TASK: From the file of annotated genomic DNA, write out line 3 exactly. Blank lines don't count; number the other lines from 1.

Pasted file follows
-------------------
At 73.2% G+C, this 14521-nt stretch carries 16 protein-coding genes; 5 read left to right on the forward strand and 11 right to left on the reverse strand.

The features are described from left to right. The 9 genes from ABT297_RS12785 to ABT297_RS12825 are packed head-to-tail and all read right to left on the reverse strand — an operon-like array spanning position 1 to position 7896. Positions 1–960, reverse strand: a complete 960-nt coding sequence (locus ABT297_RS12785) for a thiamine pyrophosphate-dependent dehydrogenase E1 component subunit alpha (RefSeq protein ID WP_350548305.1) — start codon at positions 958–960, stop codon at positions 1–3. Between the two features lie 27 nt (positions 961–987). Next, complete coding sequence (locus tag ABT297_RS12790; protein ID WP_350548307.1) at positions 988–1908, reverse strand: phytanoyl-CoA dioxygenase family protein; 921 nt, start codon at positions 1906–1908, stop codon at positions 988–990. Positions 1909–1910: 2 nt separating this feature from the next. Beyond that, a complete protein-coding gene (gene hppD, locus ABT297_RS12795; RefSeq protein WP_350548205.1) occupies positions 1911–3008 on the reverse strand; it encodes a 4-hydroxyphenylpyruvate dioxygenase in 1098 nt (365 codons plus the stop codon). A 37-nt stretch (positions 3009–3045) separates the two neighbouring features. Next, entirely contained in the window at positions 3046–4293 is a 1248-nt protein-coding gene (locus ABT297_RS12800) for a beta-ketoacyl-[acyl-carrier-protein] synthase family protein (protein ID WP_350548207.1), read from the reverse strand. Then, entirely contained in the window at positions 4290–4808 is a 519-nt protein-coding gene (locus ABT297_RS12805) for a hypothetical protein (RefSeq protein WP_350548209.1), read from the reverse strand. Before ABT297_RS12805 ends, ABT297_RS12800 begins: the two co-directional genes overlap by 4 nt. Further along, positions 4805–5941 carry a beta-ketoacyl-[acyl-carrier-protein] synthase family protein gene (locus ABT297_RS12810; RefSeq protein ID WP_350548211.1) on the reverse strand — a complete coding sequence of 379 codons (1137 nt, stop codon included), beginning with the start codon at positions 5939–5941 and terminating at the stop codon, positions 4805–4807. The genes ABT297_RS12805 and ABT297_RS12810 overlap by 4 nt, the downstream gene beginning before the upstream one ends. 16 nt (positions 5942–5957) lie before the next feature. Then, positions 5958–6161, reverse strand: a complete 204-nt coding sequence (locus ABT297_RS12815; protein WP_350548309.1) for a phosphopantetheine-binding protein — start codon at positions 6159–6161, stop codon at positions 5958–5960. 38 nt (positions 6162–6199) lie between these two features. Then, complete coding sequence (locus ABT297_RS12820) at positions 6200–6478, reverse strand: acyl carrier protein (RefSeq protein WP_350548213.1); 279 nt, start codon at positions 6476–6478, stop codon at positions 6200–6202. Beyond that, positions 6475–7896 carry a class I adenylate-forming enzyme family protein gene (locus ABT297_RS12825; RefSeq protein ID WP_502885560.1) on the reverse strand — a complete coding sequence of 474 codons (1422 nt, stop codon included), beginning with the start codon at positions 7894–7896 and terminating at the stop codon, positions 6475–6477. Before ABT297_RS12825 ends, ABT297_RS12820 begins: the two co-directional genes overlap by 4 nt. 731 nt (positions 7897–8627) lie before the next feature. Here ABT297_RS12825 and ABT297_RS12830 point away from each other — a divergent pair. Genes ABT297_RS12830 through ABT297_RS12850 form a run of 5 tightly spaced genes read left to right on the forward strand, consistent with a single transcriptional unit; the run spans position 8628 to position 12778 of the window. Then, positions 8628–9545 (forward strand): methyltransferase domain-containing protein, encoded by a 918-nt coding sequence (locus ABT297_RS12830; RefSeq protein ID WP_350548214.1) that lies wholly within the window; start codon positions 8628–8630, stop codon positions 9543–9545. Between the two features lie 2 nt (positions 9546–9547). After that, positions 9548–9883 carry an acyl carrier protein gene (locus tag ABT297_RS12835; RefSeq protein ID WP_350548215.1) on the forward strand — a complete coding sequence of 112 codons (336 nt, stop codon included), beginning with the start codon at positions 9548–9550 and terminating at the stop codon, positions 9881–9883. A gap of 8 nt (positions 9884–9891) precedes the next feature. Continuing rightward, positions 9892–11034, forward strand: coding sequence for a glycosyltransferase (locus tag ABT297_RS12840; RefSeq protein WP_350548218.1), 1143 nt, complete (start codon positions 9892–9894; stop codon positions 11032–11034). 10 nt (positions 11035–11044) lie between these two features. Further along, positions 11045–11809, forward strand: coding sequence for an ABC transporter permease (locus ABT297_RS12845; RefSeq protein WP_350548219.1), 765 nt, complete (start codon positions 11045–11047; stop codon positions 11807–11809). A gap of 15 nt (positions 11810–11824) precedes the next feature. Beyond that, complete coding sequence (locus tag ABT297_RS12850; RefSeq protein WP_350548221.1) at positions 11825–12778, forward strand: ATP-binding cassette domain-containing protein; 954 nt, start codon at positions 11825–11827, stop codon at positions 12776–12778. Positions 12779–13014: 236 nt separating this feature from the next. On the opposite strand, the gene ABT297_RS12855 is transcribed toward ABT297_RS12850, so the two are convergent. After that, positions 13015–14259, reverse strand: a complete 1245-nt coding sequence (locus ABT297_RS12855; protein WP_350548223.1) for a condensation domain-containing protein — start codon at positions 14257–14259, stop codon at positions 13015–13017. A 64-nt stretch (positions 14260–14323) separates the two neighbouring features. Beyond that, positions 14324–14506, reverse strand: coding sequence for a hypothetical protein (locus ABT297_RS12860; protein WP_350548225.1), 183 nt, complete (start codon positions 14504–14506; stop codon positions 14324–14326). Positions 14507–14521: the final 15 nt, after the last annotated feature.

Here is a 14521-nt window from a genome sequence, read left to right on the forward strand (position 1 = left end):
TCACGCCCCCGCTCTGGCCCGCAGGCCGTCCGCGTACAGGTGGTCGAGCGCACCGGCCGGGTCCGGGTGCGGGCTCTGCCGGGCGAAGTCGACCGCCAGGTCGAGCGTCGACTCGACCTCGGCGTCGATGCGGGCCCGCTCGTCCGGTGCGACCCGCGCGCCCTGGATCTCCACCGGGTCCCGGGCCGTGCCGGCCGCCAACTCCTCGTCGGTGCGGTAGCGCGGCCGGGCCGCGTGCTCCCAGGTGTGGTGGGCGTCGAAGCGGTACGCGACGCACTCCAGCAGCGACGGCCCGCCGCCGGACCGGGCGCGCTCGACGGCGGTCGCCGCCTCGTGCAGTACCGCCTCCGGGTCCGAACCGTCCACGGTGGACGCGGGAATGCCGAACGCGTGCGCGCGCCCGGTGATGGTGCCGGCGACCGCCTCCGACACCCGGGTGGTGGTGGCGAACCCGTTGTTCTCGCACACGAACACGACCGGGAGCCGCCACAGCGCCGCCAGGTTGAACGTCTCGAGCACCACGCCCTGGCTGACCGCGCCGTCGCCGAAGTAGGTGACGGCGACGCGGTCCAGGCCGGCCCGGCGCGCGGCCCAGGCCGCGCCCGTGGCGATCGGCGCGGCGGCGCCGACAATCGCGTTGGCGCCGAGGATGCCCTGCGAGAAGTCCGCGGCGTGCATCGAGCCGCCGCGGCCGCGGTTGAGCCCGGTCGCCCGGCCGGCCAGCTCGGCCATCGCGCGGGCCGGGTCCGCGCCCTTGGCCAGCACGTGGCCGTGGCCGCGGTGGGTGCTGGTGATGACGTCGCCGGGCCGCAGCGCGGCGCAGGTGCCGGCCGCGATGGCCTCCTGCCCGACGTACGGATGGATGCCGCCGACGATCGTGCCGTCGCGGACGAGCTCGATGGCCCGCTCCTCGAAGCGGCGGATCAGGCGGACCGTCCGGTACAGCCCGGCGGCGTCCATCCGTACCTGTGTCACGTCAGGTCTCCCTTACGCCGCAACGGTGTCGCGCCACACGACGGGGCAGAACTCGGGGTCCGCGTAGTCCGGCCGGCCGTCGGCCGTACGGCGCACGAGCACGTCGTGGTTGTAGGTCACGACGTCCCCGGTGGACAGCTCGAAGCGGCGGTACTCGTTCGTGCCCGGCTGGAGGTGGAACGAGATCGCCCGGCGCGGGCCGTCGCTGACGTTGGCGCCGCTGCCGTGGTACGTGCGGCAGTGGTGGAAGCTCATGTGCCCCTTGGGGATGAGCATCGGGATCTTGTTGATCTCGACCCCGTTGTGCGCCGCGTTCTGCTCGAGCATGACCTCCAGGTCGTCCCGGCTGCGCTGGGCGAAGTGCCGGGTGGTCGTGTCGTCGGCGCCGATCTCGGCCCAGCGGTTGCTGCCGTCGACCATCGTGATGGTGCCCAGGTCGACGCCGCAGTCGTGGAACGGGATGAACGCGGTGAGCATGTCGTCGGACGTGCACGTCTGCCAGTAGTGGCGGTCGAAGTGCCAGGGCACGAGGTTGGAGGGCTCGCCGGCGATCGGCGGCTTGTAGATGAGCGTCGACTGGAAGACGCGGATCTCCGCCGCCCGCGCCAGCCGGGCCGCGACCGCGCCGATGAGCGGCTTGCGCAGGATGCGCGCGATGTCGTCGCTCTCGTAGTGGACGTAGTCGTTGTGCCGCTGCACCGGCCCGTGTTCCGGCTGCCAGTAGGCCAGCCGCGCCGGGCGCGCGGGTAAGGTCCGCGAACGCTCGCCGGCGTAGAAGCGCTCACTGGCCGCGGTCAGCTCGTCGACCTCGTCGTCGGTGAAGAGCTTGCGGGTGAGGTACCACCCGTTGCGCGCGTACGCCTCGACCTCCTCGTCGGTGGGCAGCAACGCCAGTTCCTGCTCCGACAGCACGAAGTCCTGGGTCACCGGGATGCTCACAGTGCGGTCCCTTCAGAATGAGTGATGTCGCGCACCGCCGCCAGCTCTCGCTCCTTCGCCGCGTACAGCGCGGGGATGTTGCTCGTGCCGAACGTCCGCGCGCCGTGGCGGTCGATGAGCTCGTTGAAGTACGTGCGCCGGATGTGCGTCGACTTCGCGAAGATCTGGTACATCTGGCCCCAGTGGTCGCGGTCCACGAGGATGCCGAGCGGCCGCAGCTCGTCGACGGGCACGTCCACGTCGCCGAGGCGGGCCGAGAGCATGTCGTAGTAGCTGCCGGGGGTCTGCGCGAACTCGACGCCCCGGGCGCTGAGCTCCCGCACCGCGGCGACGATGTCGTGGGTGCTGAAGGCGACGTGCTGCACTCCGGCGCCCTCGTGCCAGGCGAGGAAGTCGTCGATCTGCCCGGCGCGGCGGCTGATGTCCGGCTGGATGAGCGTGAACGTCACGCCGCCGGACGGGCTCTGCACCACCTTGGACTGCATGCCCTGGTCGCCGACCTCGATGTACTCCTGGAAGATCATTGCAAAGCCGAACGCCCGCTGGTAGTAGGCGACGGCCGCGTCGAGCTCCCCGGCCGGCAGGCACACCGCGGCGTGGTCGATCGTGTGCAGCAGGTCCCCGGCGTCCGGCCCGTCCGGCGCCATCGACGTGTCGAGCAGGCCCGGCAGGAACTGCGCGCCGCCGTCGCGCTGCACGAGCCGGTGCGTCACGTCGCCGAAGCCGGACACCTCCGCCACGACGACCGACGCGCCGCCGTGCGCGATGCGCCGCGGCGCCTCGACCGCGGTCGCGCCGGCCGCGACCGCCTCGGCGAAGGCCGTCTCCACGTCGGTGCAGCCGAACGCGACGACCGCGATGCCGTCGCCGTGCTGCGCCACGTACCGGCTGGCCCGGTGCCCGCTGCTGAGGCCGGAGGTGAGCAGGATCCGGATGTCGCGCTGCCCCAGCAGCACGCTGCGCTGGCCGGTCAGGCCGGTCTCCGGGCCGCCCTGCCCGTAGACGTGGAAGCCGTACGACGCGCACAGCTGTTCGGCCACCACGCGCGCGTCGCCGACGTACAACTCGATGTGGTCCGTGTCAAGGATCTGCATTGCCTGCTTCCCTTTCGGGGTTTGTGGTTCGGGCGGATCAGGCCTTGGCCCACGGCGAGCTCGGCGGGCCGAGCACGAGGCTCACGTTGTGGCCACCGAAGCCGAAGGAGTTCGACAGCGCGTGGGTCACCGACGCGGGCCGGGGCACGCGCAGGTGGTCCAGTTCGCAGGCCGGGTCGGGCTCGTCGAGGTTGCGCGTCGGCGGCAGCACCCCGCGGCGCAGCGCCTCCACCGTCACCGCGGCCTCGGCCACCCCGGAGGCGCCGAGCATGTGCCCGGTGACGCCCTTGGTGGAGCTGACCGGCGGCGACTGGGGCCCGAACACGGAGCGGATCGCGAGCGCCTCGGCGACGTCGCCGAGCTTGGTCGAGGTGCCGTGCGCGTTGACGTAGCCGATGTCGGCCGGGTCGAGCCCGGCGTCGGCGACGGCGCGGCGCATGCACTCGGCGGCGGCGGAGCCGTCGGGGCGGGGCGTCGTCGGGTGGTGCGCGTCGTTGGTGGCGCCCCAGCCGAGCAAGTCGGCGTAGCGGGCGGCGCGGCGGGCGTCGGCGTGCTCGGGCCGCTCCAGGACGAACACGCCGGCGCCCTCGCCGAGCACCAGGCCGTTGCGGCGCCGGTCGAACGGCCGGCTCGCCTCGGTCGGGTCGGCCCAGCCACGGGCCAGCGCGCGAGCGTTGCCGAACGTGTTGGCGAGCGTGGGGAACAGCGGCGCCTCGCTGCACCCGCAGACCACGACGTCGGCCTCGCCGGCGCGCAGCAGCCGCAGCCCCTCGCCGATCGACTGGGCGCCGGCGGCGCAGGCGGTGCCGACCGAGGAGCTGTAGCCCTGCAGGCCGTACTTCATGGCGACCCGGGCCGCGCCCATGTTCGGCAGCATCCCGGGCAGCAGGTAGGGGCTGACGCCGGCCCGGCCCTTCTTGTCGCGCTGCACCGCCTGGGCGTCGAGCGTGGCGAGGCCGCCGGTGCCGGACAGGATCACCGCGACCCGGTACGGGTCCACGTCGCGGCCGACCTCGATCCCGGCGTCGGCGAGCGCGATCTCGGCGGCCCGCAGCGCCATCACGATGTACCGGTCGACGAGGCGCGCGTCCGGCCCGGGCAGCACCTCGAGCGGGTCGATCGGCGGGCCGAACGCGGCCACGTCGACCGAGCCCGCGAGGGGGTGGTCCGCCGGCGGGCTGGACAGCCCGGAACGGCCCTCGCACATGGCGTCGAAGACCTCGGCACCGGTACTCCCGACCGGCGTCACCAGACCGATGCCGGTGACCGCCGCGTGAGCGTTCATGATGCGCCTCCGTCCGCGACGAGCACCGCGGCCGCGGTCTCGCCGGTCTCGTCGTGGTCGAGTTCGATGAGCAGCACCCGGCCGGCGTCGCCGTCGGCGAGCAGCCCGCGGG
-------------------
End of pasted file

Here is a 14521-nt window from a genome sequence, read left to right on the forward strand (position 1 = left end):